Those eager for Surface Duo now have a bit of a closer look at how Microsoft's stock Android apps will look like on the upcoming device. Thanks to a collection of screenshots and a report from Windows Central, we can now see how apps like Outlook, Edge, OneNote, and Office can adapt to the phone's unique dual-screen layout.
Providing some more insight beyond what we've seen in the current versions of the Surface Duo emulator, the most interesting of the screenshots reveals how the lock screen and the system will behave. According to the report, the Surface Duo lock screen is formatted with the time and date showing on the left, with notifications on the right. Phone calls and other information, meanwhile, will appear on the right, which the device will treat as the main display for showing things such as texts.
As for the stock Android apps, Windows Central says that most Microsoft apps will support Duo's dual-screen and spanning capabilities. However, some apps like Skype and Xbox Game Streaming do not support it yet. Some of the pre-installed apps include Office, OneNote, Microsoft Edge, Outlook, To-Do and OneDrive, according to the report. Outlook will be used for contact management, and emails in the app will show up on the right display, with the list of messages on the left. Edge also works similarly, with webpages spanning both screens, with the center hinge cutting out the webpage.
It's also interesting to see how Microsoft's SwiftKey keyboard will adapt to the Duo. The report says that it can be dragged across both displays, with a special split-thumb mode coming, too. There's even a special "compose mode" for when the Duo is used like a laptop, which will have SwiftKey fill the full screen on the lower display.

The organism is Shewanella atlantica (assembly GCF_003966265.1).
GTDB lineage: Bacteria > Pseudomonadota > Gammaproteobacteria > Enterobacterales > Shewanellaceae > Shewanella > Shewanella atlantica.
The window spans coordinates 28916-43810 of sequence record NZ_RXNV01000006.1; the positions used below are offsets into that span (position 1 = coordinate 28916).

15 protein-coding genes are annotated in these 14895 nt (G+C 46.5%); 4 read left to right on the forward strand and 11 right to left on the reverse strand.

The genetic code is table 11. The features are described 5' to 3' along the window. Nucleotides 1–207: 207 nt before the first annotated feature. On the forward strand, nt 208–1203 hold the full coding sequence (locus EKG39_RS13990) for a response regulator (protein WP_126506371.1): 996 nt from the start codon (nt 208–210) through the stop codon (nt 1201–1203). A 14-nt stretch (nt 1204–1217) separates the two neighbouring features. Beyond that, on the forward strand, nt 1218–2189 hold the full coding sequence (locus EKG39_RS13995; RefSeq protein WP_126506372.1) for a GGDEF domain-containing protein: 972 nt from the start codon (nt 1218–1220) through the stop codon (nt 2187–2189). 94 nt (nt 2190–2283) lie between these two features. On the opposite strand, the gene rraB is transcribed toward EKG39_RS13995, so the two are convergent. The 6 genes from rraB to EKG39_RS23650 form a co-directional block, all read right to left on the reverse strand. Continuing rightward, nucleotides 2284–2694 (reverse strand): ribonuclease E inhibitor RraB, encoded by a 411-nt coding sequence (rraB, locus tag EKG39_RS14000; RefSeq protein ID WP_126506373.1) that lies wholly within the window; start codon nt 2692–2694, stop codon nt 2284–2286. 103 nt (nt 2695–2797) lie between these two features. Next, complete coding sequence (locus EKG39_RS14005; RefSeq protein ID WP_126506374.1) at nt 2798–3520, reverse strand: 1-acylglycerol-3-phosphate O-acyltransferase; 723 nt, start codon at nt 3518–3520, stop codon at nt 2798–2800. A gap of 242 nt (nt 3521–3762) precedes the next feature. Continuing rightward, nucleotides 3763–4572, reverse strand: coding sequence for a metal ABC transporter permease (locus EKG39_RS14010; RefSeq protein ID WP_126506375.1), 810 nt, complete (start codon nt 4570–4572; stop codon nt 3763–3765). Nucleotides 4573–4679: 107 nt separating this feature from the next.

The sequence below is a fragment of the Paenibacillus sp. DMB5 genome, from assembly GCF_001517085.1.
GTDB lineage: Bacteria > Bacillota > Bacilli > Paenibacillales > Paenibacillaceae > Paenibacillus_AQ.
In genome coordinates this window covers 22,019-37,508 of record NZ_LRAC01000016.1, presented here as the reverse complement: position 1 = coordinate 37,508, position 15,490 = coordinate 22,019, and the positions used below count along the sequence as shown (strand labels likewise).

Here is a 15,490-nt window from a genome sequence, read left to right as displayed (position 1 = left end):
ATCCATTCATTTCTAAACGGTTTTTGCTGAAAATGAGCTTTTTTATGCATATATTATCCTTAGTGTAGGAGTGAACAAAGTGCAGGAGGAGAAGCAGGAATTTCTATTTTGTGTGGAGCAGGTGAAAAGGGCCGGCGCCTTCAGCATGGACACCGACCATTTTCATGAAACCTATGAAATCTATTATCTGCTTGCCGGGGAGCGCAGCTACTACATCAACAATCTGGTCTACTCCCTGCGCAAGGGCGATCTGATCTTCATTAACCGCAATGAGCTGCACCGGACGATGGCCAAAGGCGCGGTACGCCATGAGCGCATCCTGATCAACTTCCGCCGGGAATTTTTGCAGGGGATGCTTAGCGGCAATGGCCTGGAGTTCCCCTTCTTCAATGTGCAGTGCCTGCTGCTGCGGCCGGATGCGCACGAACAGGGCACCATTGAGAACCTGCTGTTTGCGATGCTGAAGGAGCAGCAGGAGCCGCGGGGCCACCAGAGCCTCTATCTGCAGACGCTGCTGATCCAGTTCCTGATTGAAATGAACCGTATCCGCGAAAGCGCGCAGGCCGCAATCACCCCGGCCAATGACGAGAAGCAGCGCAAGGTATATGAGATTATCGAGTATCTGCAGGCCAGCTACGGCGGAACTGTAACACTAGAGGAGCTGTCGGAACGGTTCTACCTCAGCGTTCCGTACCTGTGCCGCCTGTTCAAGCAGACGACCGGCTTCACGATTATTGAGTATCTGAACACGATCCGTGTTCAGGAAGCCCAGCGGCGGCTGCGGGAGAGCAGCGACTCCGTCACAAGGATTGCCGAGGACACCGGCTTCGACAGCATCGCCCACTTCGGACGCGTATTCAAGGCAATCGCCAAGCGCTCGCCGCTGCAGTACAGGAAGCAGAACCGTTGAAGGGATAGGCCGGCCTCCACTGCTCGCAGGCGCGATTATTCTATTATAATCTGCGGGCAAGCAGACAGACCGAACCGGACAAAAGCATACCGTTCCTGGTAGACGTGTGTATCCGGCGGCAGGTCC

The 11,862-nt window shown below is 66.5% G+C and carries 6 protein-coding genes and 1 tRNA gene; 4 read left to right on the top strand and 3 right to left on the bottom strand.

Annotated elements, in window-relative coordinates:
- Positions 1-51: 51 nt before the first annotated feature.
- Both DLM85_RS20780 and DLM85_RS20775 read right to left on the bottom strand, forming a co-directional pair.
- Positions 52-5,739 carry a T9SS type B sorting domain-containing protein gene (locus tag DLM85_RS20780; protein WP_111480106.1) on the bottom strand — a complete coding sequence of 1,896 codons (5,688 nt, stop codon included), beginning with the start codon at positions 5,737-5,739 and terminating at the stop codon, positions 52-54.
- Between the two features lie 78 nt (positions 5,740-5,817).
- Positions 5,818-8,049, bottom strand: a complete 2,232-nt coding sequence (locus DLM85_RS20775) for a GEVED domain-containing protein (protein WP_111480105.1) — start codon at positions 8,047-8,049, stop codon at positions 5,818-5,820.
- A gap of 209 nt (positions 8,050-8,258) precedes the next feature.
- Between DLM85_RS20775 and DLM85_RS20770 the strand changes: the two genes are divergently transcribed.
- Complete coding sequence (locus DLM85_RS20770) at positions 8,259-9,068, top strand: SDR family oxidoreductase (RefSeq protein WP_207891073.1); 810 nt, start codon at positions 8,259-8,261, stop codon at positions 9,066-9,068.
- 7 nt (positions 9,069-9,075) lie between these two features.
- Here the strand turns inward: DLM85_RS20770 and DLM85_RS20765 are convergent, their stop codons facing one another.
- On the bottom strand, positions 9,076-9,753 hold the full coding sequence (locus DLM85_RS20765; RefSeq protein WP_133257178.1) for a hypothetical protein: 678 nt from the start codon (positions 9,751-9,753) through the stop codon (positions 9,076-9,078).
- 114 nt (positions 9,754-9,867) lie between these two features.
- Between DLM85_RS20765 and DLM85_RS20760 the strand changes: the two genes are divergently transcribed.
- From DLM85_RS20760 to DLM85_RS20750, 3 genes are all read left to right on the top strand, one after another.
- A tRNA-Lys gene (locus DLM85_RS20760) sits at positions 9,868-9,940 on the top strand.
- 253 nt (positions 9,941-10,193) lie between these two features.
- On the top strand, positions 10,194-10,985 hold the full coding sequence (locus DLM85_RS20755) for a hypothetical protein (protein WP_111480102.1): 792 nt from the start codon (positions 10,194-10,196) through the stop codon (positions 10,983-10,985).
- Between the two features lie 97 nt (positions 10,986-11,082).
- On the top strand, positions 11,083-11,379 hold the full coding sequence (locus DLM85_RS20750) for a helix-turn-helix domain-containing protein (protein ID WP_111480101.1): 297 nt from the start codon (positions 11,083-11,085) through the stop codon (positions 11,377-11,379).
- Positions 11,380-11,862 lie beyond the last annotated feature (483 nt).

Elsewhere, Duo will use the same gestures for navigation and closing app that are available on Android 10. Apps will be able to be closed by swiping up from the bottom and then using gesture navigation. All apps will also open up in single screen mode based on the display last used. The entire UI is also powered by Microsoft Launcher, which we already knew.
With the release of Surface Duo apparently coming earlier than expected, it's really interesting to see that these apps look to be pretty much polished and ready to go. It's uncertain how Windows Central obtained early access to try out these apps, though, but we do hope everyone will be able to try it soon, too.